Moving To HTTPS Can Backfire: Google’s Own Products Aren’t Secure Web Friendly Yet
Earlier this month, Google announced that HTTPS sites — those with SSL certificates aimed at protecting users against data interception — would receive a slight ranking signal boost over non-encrypted HTTP sites. One problem with this encouragement to get site owners to make the switch is that there are web components that aren’t HTTPS friendly […]
Earlier this month, Google announced that HTTPS sites — those with SSL certificates aimed at protecting users against data interception — would receive a slight ranking signal boost over non-encrypted HTTP sites.
One problem with this encouragement to get site owners to make the switch is that there are web components that aren’t HTTPS friendly yet, including Google’s own Trusted Stores and AdSense products.
The Wall Street Journal reported earlier this week on troubles with encryption protocols running afoul of Google’s Trusted Stores program requirements. Google’s e-commerce certification program requires that the Trusted Stores badge be displayed on every page of a site, yet by design Google does not show the badge on secure pages, which have typically been shopping cart pages.
The problem arises when a site goes from having just cart pages secured to converting an entire site to HTTPS. Trusted Stores is “not compatible” with common encryption, meaning the badge can’t display on home pages or product pages that are typically unsecured. So, Google doesn’t accept HTTPS sites into the Verified Stores program.
A Google spokesman told WSJ “as a priority, we’re working on a solution to display the badge for stores who are moving their entire sites” to HTTPS.
In a cautionary tale for ad-driven site owners, AdSense publisher Pete Claar found out the hard way that sacrificing ad compatibility for a bit of a rankings advantage won’t necessarily pay off. Claar says he was excited about the rumored SEO benefits of moving to HTTPS, “When Matt Cutts started hinting at HTTPS boosts a few months ago I immediately converted” the site. After converting Schooldigger.com in mid-March, Claar says he quickly came to regret his decision and moved his site back to HTTP roughly three weeks later.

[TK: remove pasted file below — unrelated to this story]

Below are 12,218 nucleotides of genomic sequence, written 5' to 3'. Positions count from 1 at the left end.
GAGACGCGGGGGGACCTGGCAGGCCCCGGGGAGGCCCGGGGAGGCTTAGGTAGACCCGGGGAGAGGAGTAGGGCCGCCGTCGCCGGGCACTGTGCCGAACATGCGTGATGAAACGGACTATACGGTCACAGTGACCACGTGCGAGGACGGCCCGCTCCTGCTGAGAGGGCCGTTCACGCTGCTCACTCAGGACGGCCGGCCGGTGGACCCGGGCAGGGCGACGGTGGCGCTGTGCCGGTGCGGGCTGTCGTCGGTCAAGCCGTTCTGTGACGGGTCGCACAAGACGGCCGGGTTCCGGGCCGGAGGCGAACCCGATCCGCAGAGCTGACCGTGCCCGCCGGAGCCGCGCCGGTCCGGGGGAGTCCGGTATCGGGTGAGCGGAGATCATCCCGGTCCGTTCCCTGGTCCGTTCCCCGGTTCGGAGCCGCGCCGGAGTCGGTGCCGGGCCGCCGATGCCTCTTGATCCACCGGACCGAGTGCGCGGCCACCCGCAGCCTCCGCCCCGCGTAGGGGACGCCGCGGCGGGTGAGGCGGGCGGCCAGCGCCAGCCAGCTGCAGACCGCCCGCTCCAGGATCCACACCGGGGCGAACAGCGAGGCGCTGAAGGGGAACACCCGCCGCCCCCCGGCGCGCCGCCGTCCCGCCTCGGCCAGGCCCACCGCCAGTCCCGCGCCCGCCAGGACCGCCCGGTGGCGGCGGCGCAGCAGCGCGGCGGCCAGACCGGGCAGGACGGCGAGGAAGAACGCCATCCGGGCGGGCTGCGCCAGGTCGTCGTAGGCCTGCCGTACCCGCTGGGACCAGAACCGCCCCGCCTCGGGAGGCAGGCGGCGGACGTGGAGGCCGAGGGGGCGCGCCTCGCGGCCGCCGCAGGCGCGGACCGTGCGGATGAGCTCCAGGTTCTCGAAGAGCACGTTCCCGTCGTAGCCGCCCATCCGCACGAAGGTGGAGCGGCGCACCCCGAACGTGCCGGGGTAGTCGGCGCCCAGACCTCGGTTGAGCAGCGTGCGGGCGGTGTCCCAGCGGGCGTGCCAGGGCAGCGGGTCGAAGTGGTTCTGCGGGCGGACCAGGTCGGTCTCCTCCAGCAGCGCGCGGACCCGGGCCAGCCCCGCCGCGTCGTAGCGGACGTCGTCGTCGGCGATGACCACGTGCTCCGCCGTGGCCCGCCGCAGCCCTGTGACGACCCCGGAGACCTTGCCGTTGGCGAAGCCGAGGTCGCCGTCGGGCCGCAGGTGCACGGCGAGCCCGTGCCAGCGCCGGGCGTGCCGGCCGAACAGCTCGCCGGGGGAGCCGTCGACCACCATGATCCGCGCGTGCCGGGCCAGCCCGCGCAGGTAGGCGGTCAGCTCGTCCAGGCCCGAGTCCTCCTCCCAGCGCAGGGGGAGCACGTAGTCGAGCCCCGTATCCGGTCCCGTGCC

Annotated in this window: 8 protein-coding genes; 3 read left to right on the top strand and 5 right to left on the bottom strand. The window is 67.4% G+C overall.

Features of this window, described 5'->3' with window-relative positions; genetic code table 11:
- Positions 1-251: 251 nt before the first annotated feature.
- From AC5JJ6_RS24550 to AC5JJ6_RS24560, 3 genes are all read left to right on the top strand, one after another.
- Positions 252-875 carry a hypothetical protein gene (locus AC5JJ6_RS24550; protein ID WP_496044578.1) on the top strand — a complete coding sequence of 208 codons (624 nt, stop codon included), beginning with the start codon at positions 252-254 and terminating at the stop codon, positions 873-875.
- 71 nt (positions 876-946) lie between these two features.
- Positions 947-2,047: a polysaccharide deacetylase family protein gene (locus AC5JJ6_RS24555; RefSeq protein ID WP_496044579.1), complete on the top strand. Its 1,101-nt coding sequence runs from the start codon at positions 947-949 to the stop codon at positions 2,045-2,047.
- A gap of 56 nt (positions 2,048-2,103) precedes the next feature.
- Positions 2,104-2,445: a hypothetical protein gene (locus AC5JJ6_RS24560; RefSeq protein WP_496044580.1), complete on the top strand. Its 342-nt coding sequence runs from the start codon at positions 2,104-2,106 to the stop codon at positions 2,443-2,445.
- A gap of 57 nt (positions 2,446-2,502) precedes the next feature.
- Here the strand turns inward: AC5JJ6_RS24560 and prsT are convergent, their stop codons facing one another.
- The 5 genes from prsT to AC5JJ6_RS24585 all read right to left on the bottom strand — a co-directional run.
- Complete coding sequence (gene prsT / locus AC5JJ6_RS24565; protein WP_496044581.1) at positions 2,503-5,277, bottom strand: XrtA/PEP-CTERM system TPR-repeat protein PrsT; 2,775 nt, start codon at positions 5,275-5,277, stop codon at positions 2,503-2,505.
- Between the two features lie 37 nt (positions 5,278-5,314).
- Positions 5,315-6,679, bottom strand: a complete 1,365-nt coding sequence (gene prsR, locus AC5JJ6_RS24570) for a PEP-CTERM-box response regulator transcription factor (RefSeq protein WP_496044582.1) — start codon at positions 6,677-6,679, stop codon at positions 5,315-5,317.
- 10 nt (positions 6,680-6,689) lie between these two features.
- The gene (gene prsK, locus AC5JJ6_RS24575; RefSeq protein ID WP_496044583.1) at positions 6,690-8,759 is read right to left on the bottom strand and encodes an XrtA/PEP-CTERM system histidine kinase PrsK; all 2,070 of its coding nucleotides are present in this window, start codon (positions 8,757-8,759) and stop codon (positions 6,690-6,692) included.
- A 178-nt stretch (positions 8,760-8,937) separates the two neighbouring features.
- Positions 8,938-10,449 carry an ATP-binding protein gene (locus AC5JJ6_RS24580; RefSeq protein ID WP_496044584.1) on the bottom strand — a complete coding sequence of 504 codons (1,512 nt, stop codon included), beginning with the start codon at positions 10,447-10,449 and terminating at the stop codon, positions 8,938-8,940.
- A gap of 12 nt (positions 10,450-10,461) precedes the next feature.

As an HTTPS site, ad revenues fell 43 percent and CPCs were off 39 percent from the previous period. The biggest telltale that things weren’t going well was page revenue per thousand impressions (RPM) fell 37 percent. After reverting to HTTP, RPM bounced back to previous levels.
Barry Schwartz tested the HTTPS switch on his sites and found similar RPM drops. In the first week after migrating Search Engine Roundtable, the average RPM dropped to $0.47 from $1.27.
Google added HTTPS support for its AdSense advertising program last September. However on the support page, the company still states, “We don’t recommend that publishers with HTTP sites convert their sites to HTTPS unless they have a strong reason to do so.”
Google also acknowledges that “if you convert your HTTP site to HTTPS, ads on your HTTPS pages might earn less than those on your HTTP pages” because the HTTPS ads don’t compete in auctions with HTTP ads. There are still a large percentage of HTTP ads in the system, and ad rates decline without them competing in the auction.
Many other ad networks don’t support HTTPS at all, which makes the thought of converting that much tougher for a good number of publishers.
“Now with the rankings boost being made official, a lot of publishers are probably going through the process I went through,” says Claar. “But until ad networks better support HTTPS ad serving, I’m afraid the rankings boost is not going to be worth the loss in revenue.”
Even as Google announced HTTPS has an impact on “fewer than 1% of global queries”, it added that it “may decide to strengthen” the signal to “encourage all website owners to switch from HTTP to HTTPS to keep everyone safe on the web.”
There is a communications problem when Google’s own ecosystem lags behind its SEO recommendations and its program that’s designed specifically to certify trustworthy e-tailers doesn’t support HTTPS. This isn’t the first time Google has made a move to push site owners and advertisers to adopt what it sees as the web’s future — AdWords Enhanced Campaigns switch was in large part a push to get advertisers and publishers to design multi-screen compatible sites and landing pages — but, in this case the failure of Google’s own products to be on the leading edge of HTTPS will impede the adoption it’s encouraging.